社交及手机游戏的崛起，打破了电子游戏的行业格局，甚至比1984年《马里奥》在Nintendo Entertainment System面世，抢夺视频游戏用户的情况更具冲击性。但在本周的GDC大会上，1万8000名游戏开发者、设计师、程序员和技术员们却普遍抱有乐观态度，因为手机、社交及可下载游戏的发展，将在未来几年进一步促进整个游戏市场规模的扩大。
据游戏邦了解，苹果在2007年发布了iPhone手机，Zynga也在同一时期向Facebook平台推出了《Texas Hod’em Poker》。现在，苹果iPhone的销量已经超过了7350万部，App Store的应用下载量突破了100亿次，其中多数为手机游戏。据AppData数据显示，继《FarmVille》之后的又一个Zynga游戏力作《CityVille》，日活跃用户已达2000万人，月活跃用户更是高达9500万人。
PopCap Games公司CEO戴夫·罗伯特（Dave Roberts）认为，如果没有Facebook游戏、智能手机游戏以及Android移动设备，整个游戏行业不可能在七八年时间内，增加了成百上千万的用户，“如果你在十年前问一个50多岁的老妇人是否玩过电子游戏，她肯定会困惑不知道你在说什么，但现在她有可能不止玩过《FarmVille》、《宝石迷阵闪电战》或《Peggle》之类的iPhone游戏。”
Xbox 360到今年秋季就已经走过6年历程，PlayStation 3和Wii也有5年发展历史了，它们都已不能算是新的游戏运行系统。
不过这三者最近几年都添加了新功能，目前都支持下载游戏，在线播放Netflix视频，Xbox 360和PS3还可以连接到Facebook和Twitter。而新的体感控制器PlayStation Move和Xbox 360的Kinect，还提供了新的互动功能。
暴雪公司在2010年因《魔兽世界》和《使命召唤》地图包等数字内容的销售而创收15亿美元，但却在上个月叫停了《吉他英雄》、《Tony Hawk》、《True Crime》项目，以免因销售不济而出现亏损。除了该公司进行大量裁员之外，其他游戏开发商也采取了类似的行动。
现在，EA不但销售《Mass Effect》等可下载的游戏内容，而且还开发《Madden NFL》、《FIFA》和即将在春季发布的《Dragon Age》等Facebook游戏，EA Mobile还发行了多款著名的iPhone游戏。据Riccitiello所称，这种多元化的发展策略成绩斐然：数字内容的年度销售额超过了7亿美元，同比上一季度增长了39%。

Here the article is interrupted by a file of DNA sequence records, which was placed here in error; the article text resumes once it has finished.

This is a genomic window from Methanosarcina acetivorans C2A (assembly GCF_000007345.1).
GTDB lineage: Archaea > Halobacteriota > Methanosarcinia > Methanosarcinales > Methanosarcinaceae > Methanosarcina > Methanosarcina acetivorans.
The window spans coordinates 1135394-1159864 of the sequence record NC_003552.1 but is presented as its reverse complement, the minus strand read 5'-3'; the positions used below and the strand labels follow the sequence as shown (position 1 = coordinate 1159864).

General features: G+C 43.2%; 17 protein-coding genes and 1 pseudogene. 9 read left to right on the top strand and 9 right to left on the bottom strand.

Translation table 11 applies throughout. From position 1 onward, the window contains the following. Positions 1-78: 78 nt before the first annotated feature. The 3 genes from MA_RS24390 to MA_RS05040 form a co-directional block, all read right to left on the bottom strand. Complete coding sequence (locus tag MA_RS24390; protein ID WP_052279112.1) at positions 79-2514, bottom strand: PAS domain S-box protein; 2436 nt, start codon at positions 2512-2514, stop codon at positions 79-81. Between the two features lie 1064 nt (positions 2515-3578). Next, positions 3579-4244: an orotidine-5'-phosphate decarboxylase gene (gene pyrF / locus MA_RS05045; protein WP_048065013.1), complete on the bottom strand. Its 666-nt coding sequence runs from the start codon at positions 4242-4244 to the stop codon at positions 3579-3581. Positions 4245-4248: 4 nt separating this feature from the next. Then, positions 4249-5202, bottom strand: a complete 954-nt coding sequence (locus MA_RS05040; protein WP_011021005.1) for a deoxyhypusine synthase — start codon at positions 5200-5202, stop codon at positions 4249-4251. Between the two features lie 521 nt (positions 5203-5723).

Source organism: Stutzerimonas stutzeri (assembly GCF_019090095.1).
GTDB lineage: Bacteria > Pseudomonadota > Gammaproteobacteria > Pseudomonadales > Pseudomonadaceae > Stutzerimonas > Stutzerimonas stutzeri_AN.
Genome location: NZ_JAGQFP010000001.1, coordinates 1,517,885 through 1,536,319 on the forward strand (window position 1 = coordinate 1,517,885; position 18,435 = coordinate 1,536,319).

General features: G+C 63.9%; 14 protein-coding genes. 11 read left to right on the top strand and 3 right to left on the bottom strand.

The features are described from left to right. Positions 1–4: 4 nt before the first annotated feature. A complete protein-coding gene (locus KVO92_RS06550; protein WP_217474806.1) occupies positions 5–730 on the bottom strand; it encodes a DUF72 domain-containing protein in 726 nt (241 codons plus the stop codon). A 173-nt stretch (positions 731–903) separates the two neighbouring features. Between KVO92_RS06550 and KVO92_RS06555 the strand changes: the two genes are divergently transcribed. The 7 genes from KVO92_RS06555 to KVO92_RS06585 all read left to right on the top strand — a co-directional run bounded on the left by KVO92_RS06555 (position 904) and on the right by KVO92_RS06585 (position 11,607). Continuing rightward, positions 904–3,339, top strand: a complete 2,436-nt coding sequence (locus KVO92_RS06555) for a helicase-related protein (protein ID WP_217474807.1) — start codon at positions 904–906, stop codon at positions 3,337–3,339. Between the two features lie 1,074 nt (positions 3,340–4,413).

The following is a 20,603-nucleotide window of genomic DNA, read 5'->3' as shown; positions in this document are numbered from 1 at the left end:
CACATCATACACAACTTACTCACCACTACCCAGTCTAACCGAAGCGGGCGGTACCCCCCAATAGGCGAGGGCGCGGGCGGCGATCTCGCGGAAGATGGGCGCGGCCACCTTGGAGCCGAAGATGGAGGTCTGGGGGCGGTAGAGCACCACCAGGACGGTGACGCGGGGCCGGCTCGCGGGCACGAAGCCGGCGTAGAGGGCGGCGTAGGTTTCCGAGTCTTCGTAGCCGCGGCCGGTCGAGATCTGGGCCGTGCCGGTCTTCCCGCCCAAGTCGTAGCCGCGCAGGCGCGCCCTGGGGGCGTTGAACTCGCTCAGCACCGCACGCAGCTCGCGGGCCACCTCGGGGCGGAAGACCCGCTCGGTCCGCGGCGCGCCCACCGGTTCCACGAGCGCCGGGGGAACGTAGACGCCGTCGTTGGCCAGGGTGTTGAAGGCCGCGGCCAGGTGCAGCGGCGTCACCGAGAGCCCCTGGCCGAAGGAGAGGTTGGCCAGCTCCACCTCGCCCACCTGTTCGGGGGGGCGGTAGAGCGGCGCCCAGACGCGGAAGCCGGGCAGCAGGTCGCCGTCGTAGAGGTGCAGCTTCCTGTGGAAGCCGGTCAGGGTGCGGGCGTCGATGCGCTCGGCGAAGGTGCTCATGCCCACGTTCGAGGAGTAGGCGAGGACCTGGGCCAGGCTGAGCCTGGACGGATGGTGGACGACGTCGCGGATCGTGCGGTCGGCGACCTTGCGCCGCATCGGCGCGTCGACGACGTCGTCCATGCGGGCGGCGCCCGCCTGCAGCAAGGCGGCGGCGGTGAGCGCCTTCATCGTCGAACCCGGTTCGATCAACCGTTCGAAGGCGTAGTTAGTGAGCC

Social Media and Mobile Devices Grow Game Industry
The popularity of games on Facebook and other social-networking sites coupled with the proliferation of games on smartphones, tablets and other mobile devices is powering a mini-explosion in the video game industry.
More people are playing video games on more platforms than ever, even as hardware sales of traditional game consoles such as the Nintendo Wii — not to mention the games for many of those systems — have declined from $21.4 billion in 2008 to $18.7 billion in 2010.
The estimated value of social-gaming publisher Zynga, the force behind many of the games on Facebook, has zoomed to as much as $9.3 billion, more than the value of established game companies such as Electronic Arts, publisher of Madden NFL and The Sims.